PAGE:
1. What do you think foreign/sign agencies need to be effective in providing quality sign language interpreting services?
Vetting process A community forum: Working with Foreign Language Agencies: What does the future hold for interpreters and Deaf people in the Bay Area?
Notes form breakout groups
Should go through some type of formal education/workshops to show they have knowledge of interpreter certification, process etc. Then earn a license
Perhaps we develop an orientation package with everything they need to know
Deaf community evaluates agency to vet them
State Licensure/Committee for some rating/screening system with number rating or star system
CDI or hearing certified interpreter should work there to coordinate for placement of ASL interpreters
Hire a team of Deaf and hearing interpreters for consult or find appropriate Deaf leaders to advise how to hire
Understanding of the profession
Must understand spoken vs. sign language needs are different
Join RID, NAD, Work closely with both
Screen interpreters to see who is best fit for the job
Agency should give back to the community
Support the Deaf community in how to advocate for themselves and know how to ask for interpreters
3 way feedback system from requestor,
from interpreter , from Deaf consumer Accessible and easy to find
Deaf/Blind requirements – they should know or be able to find out for the interpreter
Develop a positive reputation in the community by reaching out, advertising and giving back to the community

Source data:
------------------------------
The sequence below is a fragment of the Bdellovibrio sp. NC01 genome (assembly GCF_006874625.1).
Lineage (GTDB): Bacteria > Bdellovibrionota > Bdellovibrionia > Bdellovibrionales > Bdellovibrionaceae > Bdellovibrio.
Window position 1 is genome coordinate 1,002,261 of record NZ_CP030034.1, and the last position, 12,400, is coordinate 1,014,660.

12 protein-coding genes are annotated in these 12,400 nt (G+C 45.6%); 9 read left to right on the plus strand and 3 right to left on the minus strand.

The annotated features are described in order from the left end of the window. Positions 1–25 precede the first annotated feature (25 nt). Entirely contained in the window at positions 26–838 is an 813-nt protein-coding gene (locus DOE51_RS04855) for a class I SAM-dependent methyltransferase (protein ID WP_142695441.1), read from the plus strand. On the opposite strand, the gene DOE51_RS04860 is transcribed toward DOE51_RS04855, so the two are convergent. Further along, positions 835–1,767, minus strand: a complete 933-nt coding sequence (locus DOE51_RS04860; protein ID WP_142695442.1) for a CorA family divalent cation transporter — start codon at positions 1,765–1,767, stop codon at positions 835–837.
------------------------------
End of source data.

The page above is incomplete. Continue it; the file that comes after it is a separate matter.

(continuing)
Empower Deaf consumers with education, choice of interpreter style/skill to better advocate for getting what they want
Direct involvement from Deaf consumers (on staff, consultants)
Solicit feedback from consumers
Interaction with interpreters
Provide enough information about the job such as situation, language needs
Increase their knowledge of the interpreting field and certification system
Develop an appropriate evaluation method for interpreters, using qualified evaluators (skilled interpreters, hearing or CDI)
Have an open exchange of ideas and feedback
Use only certified interpreters
Recruit more Deaf/Blind interpreters
Provide mentoring situations with new interpreter graduates if the Deaf consumer approves
Need better screening process by agencies (Use CDIs to help screen)
Improve background information about interpreters. Improve client information as well (language preference, background)
Create a “star rating” system (1-4) of interpreters
Have a standardized questionnaire to assess needs
Have a list of questions to ask of the assignment and provide more information to interpreter before accepting the job
2. Under what circumstances would you decline to work with an agency (sign or foreign)?
If I don’t have enough information about agency
If the agency …
has a poor relationship with deaf/interpreting community
won’t negotiate pay rate and sets lower rates, which then leads to poor quality of interpreters who are willing to work with them
sends mass emails
doesn’t give me enough info about interpreting assignment
has no communication
doesn’t give appropriate information
doesn’t pay on time
doesn’t tell me who my team is
won’t give me a team
is unaware of CDI roles and needs (of a hearing interpreter)
doesn’t provide enough information so I can decide if my skills are adequate
has a bad reputation
pays below market rate
shows no familiarity with the interpreting field
is not knowledgeable about the task of interpreting
is unknown to me
is from another state
has a bad attitude
accepts any interpreter
lacks cultural sensitivity
won’t provide materials for a large performance/musical type of gig
Interpreters who accept their jobs don’t know their limits
Geographically challenged interpreting agencies
In Principle – don’t want to support them
Will they fill my schedule around this job?
Books a one hour job one month out, then it cancels
3. If you choose not to work with foreign language agencies, what are the implications?